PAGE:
Some Things Are Not Forgotten: A Pawnee Family Remembers

Some Things Are Not Forgotten: A Pawnee Family Remembers

Some Things Are Not Forgotten: A Pawnee Family Remembers

Some Things Are Not Forgotten: A Pawnee Family Remembers

Synopsis

The Blaine family were among the Pawnees forcibly removed to Indian Territory in 1874-75. By the early twentieth century, disease and starvation had wiped out nearly three-quarters of the reservation's population. Government boarding schools refused to teach Pawnee customs and language, and many Pawnees found themselves without a community when their promised land was allotted to individuals and the rest sold as "surplus" to white settlers. Where did the Blaine family find the resilience to cope with the continual assault on their dignity and way of life? In Some Things Are Not Forgotten, Martha Royce Blaine reveals the strengths of character and culture that enabled them to persevere during the reservation years. Many memorable figures emerge: Wichita and Effie Blaine, anguished over the deaths of two young sons and driven to embrace the Ghost Dance; John Box, whose persistent attempts to farm the white man's way are shattered in one disastrous moment by a tornado; James G. Blaine, an aspiring ballplayer whose mysterious death in jail ends his bid to join the Chicago White Sox. We also meet the young, educated James Murie, striding a conflict-ridden path between the Pawnee and white worlds. Perhaps most unforgettable are the childhood memories of Garland Blaine, the late husband of the author, who became head chief of the Pawnees in 1964.

Excerpt

For many centuries Garland Blaine's people, the Pawnees, lived in Nebraska and Kansas in earth lodge villages surrounded by their fields of corn, beans, squash, and other crops. Archaeologists have found Pawnee village sites along the Platte, Loup, Beaver, Blue, Republic, and Smoky Hill streams and rivers. The annual subsistence cycle of the Pawnees consisted of planting fields in the spring, hunting buffalo on distant plains in the summer, harvesting, preparing, and storing their crops in the autumn, and returning to the plains once again as a village and band for the winter hunt. At one time, before the advent of the European colonial powers -- the Spanish, French, and English -- the estimated population of the tribe ranged between ten thousand people and twenty thousand or more. Their political system divided the tribe into four bands: the Chawi, Pitahawirata, Kitkahahki, and Skiri (Skidi). Each band occupied its own locality, called itself a tribe (akitaru), and was governed by a council of chiefs, one of whom was the head chief.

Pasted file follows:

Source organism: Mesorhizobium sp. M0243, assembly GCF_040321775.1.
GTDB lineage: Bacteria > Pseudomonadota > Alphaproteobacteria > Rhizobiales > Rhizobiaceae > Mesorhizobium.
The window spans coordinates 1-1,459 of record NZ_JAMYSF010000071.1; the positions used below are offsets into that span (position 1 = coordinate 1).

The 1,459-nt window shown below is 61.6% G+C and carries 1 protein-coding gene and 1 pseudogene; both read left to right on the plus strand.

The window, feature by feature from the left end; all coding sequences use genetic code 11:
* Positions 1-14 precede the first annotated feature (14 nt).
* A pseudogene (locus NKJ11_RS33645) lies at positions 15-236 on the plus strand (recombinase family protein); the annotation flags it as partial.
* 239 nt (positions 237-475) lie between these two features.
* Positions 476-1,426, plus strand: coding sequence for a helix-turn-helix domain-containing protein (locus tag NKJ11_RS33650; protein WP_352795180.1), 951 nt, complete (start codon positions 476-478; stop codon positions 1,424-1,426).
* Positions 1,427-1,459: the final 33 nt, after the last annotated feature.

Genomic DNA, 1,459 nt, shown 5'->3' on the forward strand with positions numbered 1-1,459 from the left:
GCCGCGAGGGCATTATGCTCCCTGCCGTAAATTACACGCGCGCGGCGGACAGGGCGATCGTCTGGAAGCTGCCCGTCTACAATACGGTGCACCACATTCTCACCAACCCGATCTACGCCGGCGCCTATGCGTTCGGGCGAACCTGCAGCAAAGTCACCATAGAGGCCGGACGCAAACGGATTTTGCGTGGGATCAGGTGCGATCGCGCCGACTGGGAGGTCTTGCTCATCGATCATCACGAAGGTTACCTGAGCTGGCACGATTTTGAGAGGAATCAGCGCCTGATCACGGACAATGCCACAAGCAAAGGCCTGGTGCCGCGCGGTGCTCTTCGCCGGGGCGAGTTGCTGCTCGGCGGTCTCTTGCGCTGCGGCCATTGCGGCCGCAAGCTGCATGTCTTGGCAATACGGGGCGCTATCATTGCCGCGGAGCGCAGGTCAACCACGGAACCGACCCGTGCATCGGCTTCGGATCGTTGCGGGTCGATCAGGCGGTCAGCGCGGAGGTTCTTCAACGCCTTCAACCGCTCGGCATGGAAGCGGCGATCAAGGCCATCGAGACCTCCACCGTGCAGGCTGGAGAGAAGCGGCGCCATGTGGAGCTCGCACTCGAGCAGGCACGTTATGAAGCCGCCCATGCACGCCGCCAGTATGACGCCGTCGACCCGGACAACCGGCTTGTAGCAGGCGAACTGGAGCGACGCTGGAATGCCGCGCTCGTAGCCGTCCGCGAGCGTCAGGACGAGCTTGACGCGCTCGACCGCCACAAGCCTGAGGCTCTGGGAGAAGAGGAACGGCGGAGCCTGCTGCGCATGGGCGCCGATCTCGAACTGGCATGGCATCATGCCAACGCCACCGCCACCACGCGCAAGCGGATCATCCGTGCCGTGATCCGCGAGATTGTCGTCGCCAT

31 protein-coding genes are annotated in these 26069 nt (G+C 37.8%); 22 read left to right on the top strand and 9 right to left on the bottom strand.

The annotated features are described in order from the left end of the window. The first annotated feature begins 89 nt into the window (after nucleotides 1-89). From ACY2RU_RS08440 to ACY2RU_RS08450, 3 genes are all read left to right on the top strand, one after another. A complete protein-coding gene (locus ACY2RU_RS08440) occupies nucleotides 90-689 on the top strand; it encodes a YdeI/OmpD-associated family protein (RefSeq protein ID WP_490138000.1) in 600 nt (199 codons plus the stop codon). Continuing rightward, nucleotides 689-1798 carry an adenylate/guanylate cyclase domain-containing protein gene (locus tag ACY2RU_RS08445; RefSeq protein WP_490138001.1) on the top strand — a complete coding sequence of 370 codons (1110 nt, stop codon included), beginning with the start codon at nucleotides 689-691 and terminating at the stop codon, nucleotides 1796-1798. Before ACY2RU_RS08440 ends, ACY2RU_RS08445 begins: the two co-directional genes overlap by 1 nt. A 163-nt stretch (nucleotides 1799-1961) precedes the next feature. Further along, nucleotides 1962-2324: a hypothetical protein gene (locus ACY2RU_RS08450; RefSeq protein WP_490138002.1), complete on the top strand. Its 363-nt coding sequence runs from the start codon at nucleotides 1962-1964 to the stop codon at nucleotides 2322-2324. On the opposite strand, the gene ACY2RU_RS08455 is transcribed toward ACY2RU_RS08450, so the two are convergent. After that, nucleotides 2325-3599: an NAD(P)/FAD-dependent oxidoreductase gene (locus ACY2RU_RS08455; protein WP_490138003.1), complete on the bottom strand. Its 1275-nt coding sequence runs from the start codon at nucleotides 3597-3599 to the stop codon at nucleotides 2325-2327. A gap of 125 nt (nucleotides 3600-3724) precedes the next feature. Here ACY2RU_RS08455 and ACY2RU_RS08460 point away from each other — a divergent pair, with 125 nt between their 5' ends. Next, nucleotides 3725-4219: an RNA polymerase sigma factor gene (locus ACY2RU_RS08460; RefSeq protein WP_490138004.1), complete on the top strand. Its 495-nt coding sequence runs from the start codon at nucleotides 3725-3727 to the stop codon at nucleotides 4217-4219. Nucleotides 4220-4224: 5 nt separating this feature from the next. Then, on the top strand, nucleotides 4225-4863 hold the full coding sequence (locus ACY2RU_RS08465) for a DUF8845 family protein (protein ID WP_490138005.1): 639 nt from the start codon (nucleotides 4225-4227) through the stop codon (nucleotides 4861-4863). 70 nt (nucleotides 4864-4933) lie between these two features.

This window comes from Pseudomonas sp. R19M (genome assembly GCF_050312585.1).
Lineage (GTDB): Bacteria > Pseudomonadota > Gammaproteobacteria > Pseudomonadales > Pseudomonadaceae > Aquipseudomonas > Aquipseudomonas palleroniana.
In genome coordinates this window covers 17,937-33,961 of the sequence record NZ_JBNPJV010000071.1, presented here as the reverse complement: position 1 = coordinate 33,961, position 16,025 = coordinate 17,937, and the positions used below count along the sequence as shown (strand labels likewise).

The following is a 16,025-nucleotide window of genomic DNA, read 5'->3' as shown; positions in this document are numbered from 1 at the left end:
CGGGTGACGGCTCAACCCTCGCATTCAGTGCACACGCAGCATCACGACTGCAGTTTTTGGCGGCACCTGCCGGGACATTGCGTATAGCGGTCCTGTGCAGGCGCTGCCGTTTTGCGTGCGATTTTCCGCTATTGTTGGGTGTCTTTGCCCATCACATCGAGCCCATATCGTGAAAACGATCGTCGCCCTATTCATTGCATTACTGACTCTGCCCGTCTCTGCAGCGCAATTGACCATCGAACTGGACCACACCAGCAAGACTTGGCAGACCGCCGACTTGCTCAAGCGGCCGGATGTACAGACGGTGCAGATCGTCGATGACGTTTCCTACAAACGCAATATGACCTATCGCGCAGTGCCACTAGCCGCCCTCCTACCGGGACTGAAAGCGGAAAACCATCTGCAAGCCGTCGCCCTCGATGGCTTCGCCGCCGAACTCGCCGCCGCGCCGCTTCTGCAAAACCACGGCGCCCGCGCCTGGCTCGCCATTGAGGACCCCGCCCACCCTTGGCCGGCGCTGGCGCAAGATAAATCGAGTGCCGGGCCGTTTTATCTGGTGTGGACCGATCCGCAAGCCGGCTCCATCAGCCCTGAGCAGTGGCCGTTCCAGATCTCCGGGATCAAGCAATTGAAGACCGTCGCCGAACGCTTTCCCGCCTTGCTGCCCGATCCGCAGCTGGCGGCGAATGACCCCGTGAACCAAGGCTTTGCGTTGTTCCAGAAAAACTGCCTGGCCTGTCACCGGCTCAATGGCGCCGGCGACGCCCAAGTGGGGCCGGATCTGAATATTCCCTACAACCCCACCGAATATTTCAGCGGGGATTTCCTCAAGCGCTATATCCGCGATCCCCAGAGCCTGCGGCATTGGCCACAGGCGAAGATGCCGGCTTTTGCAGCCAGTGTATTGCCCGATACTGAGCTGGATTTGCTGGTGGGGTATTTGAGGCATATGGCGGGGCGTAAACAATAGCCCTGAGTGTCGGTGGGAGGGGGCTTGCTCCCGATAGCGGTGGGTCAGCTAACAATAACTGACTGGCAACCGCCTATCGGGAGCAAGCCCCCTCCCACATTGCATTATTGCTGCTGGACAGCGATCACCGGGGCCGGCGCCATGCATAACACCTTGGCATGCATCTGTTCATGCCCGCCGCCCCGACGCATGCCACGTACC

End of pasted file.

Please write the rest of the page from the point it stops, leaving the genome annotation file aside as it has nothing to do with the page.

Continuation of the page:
The Pipe Ceremony (Hako) established and maintained friendly relations with neighboring tribes such as the Otoes and Omahas in Nebraska. To accomplish this certain Pawnee band members visited another tribe to adopt a high-ranking member, such as a chief's child, during several days of ceremonies. This action sought to establish a kinlike relationship and build alliances to avoid hostility. When hostile nomadic Sioux bands entered the northern part of Pawnee territory after the mid-nineteenth century, however, war became a constant factor in the Pawnees' lives.

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